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Professors get some bizarre gifts

Pettrigrew’s guide to thanking professors appropriately


 

Venison photo by Collin Anderson on Flickr

The other day, in the hallway outside my door, something unusual happened: a student offered his history professor a large amount of venison. The student had recently taken up bow-hunting and had, apparently, become pretty good at it, because he had plenty of deer meat to give away.

The prof graciously turned it down.

That particular gift may have been odd,  but it’s not at all uncommon for students to offer gifts. I have a mug adorned with Shakespearean insults on my desk to attest to that fact, and a hand-carved Malaysian pencil in my drawer as further evidence. Student gifts range from the tasteful and understated—I once received a lovely metal bookmark with my initials engraved on it—to the downright bizarre.

A colleague (the same one who turned down the venison) reports being given, among other things, a gavel, a Satan bobble-head, and the right to consider himself some kind of Viking prince. One instructor told me ruefully that all her students had ever given her were “headaches and angst.”

But like so many things at universities, giving gifts can be fraught with implications that students might not see at first. I have deer meat, the thinking goes, and my prof might like deer meat, so what’s the issue? And if your professor has been especially kind or helpful or inspiring to you, the urge to give some token of thanks can be especially strong. But gifts can be inappropriate.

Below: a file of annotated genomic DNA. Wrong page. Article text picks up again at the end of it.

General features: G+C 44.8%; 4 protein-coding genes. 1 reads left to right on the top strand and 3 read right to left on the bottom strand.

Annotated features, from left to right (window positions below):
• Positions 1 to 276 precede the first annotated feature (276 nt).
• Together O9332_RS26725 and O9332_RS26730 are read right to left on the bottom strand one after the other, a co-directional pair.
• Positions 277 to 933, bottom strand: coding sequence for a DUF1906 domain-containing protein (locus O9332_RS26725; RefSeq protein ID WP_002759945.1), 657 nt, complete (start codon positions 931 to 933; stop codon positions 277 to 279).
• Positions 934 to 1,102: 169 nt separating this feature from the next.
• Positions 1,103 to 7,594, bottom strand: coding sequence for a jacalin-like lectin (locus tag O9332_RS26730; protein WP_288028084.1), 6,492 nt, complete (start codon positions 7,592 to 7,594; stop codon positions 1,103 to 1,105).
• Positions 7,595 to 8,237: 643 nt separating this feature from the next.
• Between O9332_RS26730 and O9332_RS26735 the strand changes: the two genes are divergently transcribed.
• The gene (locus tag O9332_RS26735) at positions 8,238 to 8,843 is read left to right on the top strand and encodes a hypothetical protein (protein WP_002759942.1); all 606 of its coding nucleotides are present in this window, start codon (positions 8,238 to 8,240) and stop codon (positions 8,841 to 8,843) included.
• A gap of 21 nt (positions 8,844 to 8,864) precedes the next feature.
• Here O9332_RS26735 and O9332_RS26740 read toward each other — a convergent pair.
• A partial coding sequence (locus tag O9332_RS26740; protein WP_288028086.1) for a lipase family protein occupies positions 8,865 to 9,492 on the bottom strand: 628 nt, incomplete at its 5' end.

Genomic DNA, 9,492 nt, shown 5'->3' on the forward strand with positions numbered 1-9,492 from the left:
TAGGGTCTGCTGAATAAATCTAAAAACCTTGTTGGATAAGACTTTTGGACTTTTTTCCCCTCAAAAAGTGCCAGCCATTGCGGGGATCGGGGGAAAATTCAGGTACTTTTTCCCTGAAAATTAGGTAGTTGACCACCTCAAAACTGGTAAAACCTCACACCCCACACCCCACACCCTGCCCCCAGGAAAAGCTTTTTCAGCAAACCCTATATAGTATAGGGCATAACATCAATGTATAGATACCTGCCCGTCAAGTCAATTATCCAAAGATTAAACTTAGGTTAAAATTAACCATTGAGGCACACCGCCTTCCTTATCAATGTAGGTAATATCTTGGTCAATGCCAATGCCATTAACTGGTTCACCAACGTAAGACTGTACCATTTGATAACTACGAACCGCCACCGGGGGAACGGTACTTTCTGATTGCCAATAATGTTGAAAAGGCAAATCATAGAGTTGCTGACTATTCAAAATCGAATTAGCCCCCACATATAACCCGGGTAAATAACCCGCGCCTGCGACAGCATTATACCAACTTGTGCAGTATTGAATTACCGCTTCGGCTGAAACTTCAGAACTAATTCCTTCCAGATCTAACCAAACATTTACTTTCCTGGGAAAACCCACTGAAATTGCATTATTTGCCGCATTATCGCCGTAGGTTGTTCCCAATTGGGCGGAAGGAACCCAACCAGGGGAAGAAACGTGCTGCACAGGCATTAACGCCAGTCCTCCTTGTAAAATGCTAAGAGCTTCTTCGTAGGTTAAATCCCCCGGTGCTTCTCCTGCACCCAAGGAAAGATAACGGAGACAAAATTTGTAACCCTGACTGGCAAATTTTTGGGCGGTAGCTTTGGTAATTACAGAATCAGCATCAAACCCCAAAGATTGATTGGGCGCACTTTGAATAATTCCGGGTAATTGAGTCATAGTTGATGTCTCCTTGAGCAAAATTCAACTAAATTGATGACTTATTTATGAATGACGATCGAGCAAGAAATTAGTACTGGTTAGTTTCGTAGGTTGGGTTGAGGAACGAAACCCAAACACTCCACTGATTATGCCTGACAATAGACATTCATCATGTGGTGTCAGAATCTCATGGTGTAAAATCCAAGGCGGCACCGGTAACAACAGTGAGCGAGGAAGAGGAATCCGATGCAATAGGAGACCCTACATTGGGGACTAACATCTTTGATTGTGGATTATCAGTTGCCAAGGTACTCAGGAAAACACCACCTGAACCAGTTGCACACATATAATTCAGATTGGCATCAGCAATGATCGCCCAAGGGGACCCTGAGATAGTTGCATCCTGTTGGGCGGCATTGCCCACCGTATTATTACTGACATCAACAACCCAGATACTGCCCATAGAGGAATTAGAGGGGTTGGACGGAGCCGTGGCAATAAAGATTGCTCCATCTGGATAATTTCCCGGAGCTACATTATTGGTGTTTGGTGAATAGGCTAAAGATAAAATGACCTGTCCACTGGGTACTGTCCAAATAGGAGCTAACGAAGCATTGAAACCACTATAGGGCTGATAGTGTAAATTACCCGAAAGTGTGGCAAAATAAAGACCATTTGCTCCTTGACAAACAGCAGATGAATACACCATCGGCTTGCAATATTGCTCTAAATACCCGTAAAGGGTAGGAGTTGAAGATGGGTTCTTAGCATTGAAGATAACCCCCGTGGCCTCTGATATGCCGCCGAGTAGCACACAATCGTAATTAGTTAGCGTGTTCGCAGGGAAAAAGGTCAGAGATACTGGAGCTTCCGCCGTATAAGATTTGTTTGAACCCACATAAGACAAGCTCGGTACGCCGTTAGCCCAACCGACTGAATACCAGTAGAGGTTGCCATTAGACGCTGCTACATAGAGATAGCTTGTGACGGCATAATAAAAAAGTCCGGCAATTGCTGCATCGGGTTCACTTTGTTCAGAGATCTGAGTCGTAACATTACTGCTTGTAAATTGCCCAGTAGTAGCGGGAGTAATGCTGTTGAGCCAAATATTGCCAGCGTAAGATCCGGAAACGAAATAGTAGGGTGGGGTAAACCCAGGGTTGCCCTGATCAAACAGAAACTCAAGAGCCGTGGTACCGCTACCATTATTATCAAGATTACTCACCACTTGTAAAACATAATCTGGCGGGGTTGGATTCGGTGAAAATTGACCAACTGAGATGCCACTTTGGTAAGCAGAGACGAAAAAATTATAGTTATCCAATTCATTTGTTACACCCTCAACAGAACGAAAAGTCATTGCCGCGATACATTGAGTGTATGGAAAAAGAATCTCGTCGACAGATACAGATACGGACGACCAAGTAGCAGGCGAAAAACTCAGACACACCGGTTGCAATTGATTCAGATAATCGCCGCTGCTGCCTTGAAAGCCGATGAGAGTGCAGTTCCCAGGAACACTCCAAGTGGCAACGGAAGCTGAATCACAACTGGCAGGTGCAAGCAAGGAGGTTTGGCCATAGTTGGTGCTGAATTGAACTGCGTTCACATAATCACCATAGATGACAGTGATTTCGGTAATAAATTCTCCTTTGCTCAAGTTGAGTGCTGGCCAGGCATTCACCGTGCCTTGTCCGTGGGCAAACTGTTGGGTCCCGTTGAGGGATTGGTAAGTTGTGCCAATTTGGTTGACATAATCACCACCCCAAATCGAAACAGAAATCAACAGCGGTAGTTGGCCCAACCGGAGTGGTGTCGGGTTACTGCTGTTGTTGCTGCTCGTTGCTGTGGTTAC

So here are a few quick guidelines to help students make sense of it all.

1. Students are never under any obligation to give professors gifts. They are paid to help you, and for the most part, enjoy helping you, and neither expect nor require any additional compensation.

2. If you are going to get your prof a token of your thanks, avoid giving gifts during the academic year. Giving a professor a gift, no matter how well-meaning, while you are enrolled in that prof’s class may make your professor uncomfortable since they don’t want to favour any particular student or even give the impression that they might. If the gift is very small—say a pencil— it likely won’t be an issue (nobody expects anyone to be swayed by a pencil).

3. The best time to give a professor a gift is after graduation. After grades have been turned in, and the letters of recommendation have been written,  there is no danger of influencing or appearing to influence decisions made about your grades. Still, keep it small. While it has become common in some countries for students to present lavish gifts to teachers and professors, doing so in Canada is more likely to embarrass than impress.

If you’re still unsure, consider a hand-written card or note, explaining how the professor inspired you or influenced you for the better. While profs do appreciate appropriate gifts, they love to know how much they have meant to you. Trust me, your prof will still have that letter long after a bottle of wine has been drained,  the bookmark lost, and the venison eaten.

Todd Pettigrew (PhD) is an Associate Professor of English at Cape Breton University.


 

Professors get some bizarre gifts

  1. I have the Shakespearean insult mug too, courtesy of my sister-in-law. I love it. My favourite insult is “no so much brain as ear wax”. If you have never read what is written underneath the cup, I recommend that you do so.

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